Researchers from Switzerland’s University of Geneva, the University of Cambridge, UK, and the French Federal Institute of Technology Lausanne have induced a glob comprising just 300 mouse-derived embryos to self-organise into a pseudo embryo.
Writing in the journal Nature, scientists led by Cambridge’s Alfonso Martinez Arias reveal that in the right conditions the group of stem cells – known as a gastroloid – will spontaneously form into a three-dimensional structure, and then start to differentiate along the ventral, dorsal and lateral planes.
The results, the researchers say, looks very similar to the rear half of a mouse embryo between six to 10 days after development begins.
Originally published by Cosmos as A pseudo-embryo forms
Curated content from the editorial staff at Cosmos Magazine.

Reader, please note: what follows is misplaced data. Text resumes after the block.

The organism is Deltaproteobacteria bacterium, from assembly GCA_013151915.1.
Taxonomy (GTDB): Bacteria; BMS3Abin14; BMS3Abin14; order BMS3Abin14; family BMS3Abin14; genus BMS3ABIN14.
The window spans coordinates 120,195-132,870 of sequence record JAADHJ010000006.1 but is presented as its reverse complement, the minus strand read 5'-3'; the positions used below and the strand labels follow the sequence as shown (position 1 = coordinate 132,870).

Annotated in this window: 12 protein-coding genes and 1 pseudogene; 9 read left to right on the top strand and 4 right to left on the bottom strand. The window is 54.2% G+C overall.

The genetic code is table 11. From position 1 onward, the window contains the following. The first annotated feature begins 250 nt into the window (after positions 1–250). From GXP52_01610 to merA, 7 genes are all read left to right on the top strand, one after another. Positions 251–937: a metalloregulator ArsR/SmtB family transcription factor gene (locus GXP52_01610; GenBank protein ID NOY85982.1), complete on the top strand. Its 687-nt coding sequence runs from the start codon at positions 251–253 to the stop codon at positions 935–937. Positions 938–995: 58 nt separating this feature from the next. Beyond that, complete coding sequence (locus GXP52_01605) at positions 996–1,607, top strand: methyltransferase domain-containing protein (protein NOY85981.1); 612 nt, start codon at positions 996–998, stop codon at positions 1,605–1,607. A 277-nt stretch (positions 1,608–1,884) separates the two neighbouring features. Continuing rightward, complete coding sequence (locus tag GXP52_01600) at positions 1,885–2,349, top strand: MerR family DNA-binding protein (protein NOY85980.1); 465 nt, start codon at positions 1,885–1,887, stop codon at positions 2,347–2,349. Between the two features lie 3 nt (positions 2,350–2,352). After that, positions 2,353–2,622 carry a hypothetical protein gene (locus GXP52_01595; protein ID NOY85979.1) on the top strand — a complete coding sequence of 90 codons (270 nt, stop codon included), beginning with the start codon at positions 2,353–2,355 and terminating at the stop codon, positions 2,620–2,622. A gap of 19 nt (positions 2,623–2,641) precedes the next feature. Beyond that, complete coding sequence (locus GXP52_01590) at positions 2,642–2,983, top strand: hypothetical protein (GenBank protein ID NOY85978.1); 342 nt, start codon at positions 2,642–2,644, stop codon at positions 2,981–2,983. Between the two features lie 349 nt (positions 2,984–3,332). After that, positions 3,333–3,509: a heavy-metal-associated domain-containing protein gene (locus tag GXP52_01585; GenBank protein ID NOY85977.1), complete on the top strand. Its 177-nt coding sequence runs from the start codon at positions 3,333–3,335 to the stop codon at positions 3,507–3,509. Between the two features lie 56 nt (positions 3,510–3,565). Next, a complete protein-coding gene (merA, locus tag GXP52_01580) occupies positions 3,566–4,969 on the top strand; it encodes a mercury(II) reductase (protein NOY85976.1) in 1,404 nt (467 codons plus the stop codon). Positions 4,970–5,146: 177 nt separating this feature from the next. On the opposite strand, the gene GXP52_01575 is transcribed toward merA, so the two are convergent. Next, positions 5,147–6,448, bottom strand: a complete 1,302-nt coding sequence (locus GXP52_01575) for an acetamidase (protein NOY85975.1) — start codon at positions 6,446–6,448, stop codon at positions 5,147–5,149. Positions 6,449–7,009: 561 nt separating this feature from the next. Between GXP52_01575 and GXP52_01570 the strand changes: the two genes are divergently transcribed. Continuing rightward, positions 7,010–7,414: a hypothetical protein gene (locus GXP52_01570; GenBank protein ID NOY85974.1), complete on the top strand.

Read science facts, not fiction...
There’s never been a more important time to explain the facts, cherish evidence-based knowledge and to showcase the latest scientific, technological and engineering breakthroughs. Cosmos is published by The Royal Institution of Australia, a charity dedicated to connecting people with the world of science. Financial contributions, however big or small, help us provide access to trusted science information at a time when the world needs it most. Please support us by making a donation or purchasing a subscription today.